A philosophy which represents men of all times and places as being in every respect so many indispensahle co-operators in a fundamental evolution, whether intellectual or material, moral or political, must certainly in the present day be considered as more suited than any other to develope the sentiment of social continuity, without incurring the danger of that servile and irrational admiration of the past, which formerly, under the empire of the theological philosophy, hindered progress.

Having thus established the fact of the Family being not only the effective element of society, but as offering in every respect the first natural type of its radical constitution, we have now to consider society as composed of families and not of individuals.

Simplicity is not the principal measure of real perfection; biological studies show, on the contrary, that the increasing perfection of the animal organism consists in the increasing speciality of the various functions accomplished by organs more and more distinct, yet nevertheless always interdependent. Now such is eminently the proper characteristic of our social organism. Is it possible to conceive anything more wonderful than that regular and continuous convergence of an immensity of individuals, each endowed with an existence distinct and to a certain degree independent, and nevertheless all ceaselessly disposed, notwithstanding the differences of their talents and characters, to concur by a multitude of various means in one general development, without having in the least concerted together, and most frequently in active unconsciousness—all fancying they are only following their personal impulses ?

This invariable conciliation of the division of labour with the co-operation of efforts, becoming more decided and admirable the more complicated and extended society becomes, constitutes the fundamental characteristic of human operations, when we rise from the simply domestic to the social point of view.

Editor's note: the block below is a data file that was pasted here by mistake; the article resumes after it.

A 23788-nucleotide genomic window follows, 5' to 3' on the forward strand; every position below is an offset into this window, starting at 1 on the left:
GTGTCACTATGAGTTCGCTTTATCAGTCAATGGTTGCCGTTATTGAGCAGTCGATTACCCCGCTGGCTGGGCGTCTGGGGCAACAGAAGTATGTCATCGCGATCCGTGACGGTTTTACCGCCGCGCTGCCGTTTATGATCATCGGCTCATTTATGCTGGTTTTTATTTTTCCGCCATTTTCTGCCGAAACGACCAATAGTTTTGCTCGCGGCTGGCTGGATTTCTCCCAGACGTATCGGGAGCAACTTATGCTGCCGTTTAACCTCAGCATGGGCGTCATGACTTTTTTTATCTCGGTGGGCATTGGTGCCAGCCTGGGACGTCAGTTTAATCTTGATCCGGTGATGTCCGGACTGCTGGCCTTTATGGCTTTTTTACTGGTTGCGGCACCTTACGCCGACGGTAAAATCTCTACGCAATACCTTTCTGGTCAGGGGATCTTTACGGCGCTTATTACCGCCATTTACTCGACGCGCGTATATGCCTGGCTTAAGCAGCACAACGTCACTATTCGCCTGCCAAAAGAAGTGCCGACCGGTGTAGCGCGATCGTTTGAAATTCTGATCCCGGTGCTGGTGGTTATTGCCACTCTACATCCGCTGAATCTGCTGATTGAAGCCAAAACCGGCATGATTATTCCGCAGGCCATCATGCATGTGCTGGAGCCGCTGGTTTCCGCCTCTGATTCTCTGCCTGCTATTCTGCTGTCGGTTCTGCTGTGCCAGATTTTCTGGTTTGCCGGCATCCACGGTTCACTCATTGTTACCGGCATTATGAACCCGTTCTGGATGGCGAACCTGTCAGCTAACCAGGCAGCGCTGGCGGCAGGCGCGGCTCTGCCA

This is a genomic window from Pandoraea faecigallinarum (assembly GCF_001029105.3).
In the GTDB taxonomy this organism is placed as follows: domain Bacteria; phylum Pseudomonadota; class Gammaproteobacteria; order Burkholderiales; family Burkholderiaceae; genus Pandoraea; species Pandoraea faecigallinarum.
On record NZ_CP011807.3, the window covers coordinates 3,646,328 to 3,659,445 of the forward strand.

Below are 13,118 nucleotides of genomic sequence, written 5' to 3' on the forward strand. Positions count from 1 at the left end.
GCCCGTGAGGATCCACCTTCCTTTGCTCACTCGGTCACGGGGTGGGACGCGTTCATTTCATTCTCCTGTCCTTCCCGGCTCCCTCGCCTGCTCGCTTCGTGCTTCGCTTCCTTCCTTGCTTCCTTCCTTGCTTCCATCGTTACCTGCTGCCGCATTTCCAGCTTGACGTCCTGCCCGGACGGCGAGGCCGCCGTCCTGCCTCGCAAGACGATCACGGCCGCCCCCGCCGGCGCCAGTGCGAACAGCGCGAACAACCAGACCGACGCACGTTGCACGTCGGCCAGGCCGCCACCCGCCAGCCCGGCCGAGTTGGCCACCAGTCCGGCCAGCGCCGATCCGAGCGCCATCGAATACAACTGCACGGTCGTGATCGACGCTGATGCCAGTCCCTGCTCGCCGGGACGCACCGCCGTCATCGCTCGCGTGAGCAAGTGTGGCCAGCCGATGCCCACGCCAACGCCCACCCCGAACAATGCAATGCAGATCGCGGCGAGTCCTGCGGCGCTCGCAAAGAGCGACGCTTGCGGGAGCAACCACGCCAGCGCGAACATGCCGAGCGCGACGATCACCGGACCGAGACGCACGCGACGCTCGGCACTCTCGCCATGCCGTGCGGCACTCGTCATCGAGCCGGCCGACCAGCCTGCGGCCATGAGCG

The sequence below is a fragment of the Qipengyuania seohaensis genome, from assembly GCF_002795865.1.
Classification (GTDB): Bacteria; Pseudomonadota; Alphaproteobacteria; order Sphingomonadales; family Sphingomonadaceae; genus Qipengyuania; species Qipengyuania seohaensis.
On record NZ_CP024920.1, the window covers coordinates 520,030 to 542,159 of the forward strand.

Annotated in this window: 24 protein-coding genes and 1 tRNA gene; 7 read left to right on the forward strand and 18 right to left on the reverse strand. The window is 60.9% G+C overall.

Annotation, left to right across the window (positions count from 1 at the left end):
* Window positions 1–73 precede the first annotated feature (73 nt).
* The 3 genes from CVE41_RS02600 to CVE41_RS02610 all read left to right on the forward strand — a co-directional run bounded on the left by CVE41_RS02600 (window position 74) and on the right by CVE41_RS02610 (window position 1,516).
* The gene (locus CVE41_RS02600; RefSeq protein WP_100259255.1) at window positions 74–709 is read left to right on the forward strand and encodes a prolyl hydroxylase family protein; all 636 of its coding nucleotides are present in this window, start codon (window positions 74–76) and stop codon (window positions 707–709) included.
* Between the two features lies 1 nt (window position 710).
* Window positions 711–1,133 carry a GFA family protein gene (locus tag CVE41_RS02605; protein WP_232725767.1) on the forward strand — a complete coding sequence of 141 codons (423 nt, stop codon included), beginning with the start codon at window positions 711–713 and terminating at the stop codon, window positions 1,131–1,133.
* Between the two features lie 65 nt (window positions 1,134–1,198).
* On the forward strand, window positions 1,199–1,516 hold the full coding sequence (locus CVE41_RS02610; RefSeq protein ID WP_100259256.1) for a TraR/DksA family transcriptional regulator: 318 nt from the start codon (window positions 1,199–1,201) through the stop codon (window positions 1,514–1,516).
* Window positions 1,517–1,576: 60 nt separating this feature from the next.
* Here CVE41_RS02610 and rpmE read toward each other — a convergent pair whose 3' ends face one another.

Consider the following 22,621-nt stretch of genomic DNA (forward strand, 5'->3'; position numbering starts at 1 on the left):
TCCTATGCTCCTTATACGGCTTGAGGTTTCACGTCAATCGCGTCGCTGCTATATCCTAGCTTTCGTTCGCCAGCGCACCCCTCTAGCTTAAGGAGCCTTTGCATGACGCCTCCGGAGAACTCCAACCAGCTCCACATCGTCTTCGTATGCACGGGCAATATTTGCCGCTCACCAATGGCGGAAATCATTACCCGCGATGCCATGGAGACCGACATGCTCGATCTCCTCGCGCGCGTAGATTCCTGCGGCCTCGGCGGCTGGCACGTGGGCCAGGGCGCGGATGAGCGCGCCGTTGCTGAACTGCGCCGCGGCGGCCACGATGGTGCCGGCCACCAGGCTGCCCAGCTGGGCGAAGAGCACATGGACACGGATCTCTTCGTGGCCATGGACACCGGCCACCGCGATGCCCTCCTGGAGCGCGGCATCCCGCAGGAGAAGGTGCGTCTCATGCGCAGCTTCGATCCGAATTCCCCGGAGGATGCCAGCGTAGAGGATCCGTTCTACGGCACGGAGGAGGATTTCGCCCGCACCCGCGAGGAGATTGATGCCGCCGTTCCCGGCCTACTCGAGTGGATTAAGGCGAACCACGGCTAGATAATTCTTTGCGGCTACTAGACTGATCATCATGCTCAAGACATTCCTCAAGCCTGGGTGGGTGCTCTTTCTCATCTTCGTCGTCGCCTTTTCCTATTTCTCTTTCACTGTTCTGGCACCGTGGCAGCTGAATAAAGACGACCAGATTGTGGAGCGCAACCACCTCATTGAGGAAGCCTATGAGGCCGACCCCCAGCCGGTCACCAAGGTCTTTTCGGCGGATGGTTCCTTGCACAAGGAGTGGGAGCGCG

The division of labour, which constitutes the elementary principle of society, cannot be that of the family. Although an habitual co-ordination between distinct branches of labour must to a certain degree be established therein, its influence is so secondary, that when unfortunately it remains the only connecting tie, domestic union tends to degenerate into a mere association, and often becomes -'dissolved. In social combinations elementary economy presents an inverse character; -the feeling of co-operation, until then only an accessory, becomes in its turn predominant, and the sympathetic instinct no longer forms the principal link.

Properly to judge this co-operation and division of labour as constituting the essential condition of our social existence, domestic life alone excepted, it must be conceived in its philosophical extent; that is to say, applying it to all our various operations, instead of con-fining it to simple material habits. It then leads us to regard, not only individuals and classes, but also different peoples, as participating in an immense common labour, of which the gradual development connects the actual operators with their predecessors, as well as with their successors.

It is, therefore, division of the various occupations which principally constitutes social solidarity, causing the increasing complication of the social organism, which is then conceived as embracing the whole of our species. The habit of partial co-operation is eminently fitted to develope the social instinct by means of intellectual reaction, by inspiring each family with a constant sentiment of its close dependence upon every other, and at the same time, of its own personal importance; each being enabled to consider itself as fulfilling in a certain degree a real public function indispensable to the general economy, and inseparable from the entire system.

Thus considered, social organisation tends to repose-on an appreciation of individual differences, by distributing employments in such a manner as to place each in the position he can best fill, not only in accordance with his own vocation, but also with his education and actual position. Such is, at least, the ideal type to be henceforth conceived as the fundamental limit of Order. To complete the indispensable sociologic appreciation of this distributive and special co-operation, we must examine the obligations imposed its inconveniences. In this examination will be found the real scientific germ of the co-relation necessary between the idea of society and the idea of government.